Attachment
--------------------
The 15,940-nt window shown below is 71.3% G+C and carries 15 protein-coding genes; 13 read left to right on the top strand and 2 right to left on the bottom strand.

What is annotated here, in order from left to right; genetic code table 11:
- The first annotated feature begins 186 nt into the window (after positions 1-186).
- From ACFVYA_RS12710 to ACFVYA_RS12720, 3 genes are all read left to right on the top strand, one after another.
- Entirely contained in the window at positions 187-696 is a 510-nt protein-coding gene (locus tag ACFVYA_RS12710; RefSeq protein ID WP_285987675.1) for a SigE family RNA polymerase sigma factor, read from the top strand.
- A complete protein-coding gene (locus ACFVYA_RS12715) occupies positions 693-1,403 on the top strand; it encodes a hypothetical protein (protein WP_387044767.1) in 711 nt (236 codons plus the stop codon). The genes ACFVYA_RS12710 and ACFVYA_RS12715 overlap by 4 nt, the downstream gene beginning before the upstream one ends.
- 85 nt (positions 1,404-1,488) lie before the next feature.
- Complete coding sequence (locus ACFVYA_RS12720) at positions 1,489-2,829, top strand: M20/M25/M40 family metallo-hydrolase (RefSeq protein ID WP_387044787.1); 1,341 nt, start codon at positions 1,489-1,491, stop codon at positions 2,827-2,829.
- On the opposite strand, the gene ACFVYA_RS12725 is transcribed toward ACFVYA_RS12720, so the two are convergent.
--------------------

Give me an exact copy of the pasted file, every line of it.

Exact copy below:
The 15,940-nt window shown below is 71.3% G+C and carries 15 protein-coding genes; 13 read left to right on the top strand and 2 right to left on the bottom strand.

What is annotated here, in order from left to right; genetic code table 11:
- The first annotated feature begins 186 nt into the window (after positions 1-186).
- From ACFVYA_RS12710 to ACFVYA_RS12720, 3 genes are all read left to right on the top strand, one after another.
- Entirely contained in the window at positions 187-696 is a 510-nt protein-coding gene (locus tag ACFVYA_RS12710; RefSeq protein ID WP_285987675.1) for a SigE family RNA polymerase sigma factor, read from the top strand.
- A complete protein-coding gene (locus ACFVYA_RS12715) occupies positions 693-1,403 on the top strand; it encodes a hypothetical protein (protein WP_387044767.1) in 711 nt (236 codons plus the stop codon). The genes ACFVYA_RS12710 and ACFVYA_RS12715 overlap by 4 nt, the downstream gene beginning before the upstream one ends.
- 85 nt (positions 1,404-1,488) lie before the next feature.
- Complete coding sequence (locus ACFVYA_RS12720) at positions 1,489-2,829, top strand: M20/M25/M40 family metallo-hydrolase (RefSeq protein ID WP_387044787.1); 1,341 nt, start codon at positions 1,489-1,491, stop codon at positions 2,827-2,829.
- On the opposite strand, the gene ACFVYA_RS12725 is transcribed toward ACFVYA_RS12720, so the two are convergent.